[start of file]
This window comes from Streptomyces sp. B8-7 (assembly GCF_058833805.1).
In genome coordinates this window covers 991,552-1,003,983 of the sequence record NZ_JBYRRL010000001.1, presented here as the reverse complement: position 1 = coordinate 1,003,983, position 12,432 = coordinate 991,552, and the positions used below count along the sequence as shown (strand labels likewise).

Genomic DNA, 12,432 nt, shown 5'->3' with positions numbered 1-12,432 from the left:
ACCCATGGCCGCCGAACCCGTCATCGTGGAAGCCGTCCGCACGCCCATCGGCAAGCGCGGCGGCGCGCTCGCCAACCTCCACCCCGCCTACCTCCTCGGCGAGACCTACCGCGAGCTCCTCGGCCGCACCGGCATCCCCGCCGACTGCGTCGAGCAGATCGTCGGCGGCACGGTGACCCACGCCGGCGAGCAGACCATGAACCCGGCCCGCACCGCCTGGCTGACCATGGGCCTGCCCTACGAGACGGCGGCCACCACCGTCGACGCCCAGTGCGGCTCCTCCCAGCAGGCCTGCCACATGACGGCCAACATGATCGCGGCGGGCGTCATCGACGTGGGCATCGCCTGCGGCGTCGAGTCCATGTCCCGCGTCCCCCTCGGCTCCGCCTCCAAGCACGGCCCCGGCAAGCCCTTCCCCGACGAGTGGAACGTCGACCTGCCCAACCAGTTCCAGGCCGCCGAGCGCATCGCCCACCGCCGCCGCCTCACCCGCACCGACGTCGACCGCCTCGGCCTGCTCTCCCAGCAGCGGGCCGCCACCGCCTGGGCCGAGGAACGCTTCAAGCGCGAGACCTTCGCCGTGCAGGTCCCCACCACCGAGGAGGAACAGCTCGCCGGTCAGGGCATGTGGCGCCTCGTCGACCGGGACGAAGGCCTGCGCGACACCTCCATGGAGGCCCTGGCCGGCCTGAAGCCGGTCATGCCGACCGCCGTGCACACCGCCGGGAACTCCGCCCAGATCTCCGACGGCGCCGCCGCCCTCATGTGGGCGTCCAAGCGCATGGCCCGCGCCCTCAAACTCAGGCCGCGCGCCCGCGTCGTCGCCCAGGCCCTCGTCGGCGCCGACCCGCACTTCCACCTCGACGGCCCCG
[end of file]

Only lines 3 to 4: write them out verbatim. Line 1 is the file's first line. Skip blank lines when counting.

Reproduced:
Genomic DNA, 12,432 nt, shown 5'->3' with positions numbered 1-12,432 from the left:
ACCCATGGCCGCCGAACCCGTCATCGTGGAAGCCGTCCGCACGCCCATCGGCAAGCGCGGCGGCGCGCTCGCCAACCTCCACCCCGCCTACCTCCTCGGCGAGACCTACCGCGAGCTCCTCGGCCGCACCGGCATCCCCGCCGACTGCGTCGAGCAGATCGTCGGCGGCACGGTGACCCACGCCGGCGAGCAGACCATGAACCCGGCCCGCACCGCCTGGCTGACCATGGGCCTGCCCTACGAGACGGCGGCCACCACCGTCGACGCCCAGTGCGGCTCCTCCCAGCAGGCCTGCCACATGACGGCCAACATGATCGCGGCGGGCGTCATCGACGTGGGCATCGCCTGCGGCGTCGAGTCCATGTCCCGCGTCCCCCTCGGCTCCGCCTCCAAGCACGGCCCCGGCAAGCCCTTCCCCGACGAGTGGAACGTCGACCTGCCCAACCAGTTCCAGGCCGCCGAGCGCATCGCCCACCGCCGCCGCCTCACCCGCACCGACGTCGACCGCCTCGGCCTGCTCTCCCAGCAGCGGGCCGCCACCGCCTGGGCCGAGGAACGCTTCAAGCGCGAGACCTTCGCCGTGCAGGTCCCCACCACCGAGGAGGAACAGCTCGCCGGTCAGGGCATGTGGCGCCTCGTCGACCGGGACGAAGGCCTGCGCGACACCTCCATGGAGGCCCTGGCCGGCCTGAAGCCGGTCATGCCGACCGCCGTGCACACCGCCGGGAACTCCGCCCAGATCTCCGACGGCGCCGCCGCCCTCATGTGGGCGTCCAAGCGCATGGCCCGCGCCCTCAAACTCAGGCCGCGCGCCCGCGTCGTCGCCCAGGCCCTCGTCGGCGCCGACCCGCACTTCCACCTCGACGGCCCCG